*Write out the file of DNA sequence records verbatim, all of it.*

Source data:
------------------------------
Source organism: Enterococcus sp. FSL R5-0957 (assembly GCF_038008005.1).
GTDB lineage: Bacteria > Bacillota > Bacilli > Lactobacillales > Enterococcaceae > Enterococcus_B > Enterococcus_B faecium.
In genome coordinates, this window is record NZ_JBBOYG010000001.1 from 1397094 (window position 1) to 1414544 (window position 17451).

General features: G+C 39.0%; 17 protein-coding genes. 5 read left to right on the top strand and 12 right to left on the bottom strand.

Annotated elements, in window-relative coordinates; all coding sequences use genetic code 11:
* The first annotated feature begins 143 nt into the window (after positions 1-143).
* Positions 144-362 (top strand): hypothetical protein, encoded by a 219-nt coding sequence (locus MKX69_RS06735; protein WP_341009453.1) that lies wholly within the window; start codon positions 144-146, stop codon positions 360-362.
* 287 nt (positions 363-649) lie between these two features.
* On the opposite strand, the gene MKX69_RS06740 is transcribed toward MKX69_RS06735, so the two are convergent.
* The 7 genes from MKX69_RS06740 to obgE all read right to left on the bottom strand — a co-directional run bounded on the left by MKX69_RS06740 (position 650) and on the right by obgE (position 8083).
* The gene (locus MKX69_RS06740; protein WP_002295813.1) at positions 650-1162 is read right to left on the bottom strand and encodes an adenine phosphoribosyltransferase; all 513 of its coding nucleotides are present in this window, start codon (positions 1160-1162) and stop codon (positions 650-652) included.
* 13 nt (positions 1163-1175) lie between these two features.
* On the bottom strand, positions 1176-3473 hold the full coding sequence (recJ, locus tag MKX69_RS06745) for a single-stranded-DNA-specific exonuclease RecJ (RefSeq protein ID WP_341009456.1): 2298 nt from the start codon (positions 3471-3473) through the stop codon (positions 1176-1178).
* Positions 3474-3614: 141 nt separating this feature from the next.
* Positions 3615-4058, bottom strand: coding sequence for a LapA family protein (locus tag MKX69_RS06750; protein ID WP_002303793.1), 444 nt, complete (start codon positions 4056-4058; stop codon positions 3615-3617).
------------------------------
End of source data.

Source organism: Enterococcus sp. FSL R5-0957 (assembly GCF_038008005.1).
GTDB lineage: Bacteria > Bacillota > Bacilli > Lactobacillales > Enterococcaceae > Enterococcus_B > Enterococcus_B faecium.
In genome coordinates, this window is record NZ_JBBOYG010000001.1 from 1397094 (window position 1) to 1414544 (window position 17451).

General features: G+C 39.0%; 17 protein-coding genes. 5 read left to right on the top strand and 12 right to left on the bottom strand.

Annotated elements, in window-relative coordinates; all coding sequences use genetic code 11:
* The first annotated feature begins 143 nt into the window (after positions 1-143).
* Positions 144-362 (top strand): hypothetical protein, encoded by a 219-nt coding sequence (locus MKX69_RS06735; protein WP_341009453.1) that lies wholly within the window; start codon positions 144-146, stop codon positions 360-362.
* 287 nt (positions 363-649) lie between these two features.
* On the opposite strand, the gene MKX69_RS06740 is transcribed toward MKX69_RS06735, so the two are convergent.
* The 7 genes from MKX69_RS06740 to obgE all read right to left on the bottom strand — a co-directional run bounded on the left by MKX69_RS06740 (position 650) and on the right by obgE (position 8083).
* The gene (locus MKX69_RS06740; protein WP_002295813.1) at positions 650-1162 is read right to left on the bottom strand and encodes an adenine phosphoribosyltransferase; all 513 of its coding nucleotides are present in this window, start codon (positions 1160-1162) and stop codon (positions 650-652) included.
* 13 nt (positions 1163-1175) lie between these two features.
* On the bottom strand, positions 1176-3473 hold the full coding sequence (recJ, locus tag MKX69_RS06745) for a single-stranded-DNA-specific exonuclease RecJ (RefSeq protein ID WP_341009456.1): 2298 nt from the start codon (positions 3471-3473) through the stop codon (positions 1176-1178).
* Positions 3474-3614: 141 nt separating this feature from the next.
* Positions 3615-4058, bottom strand: coding sequence for a LapA family protein (locus tag MKX69_RS06750; protein ID WP_002303793.1), 444 nt, complete (start codon positions 4056-4058; stop codon positions 3615-3617).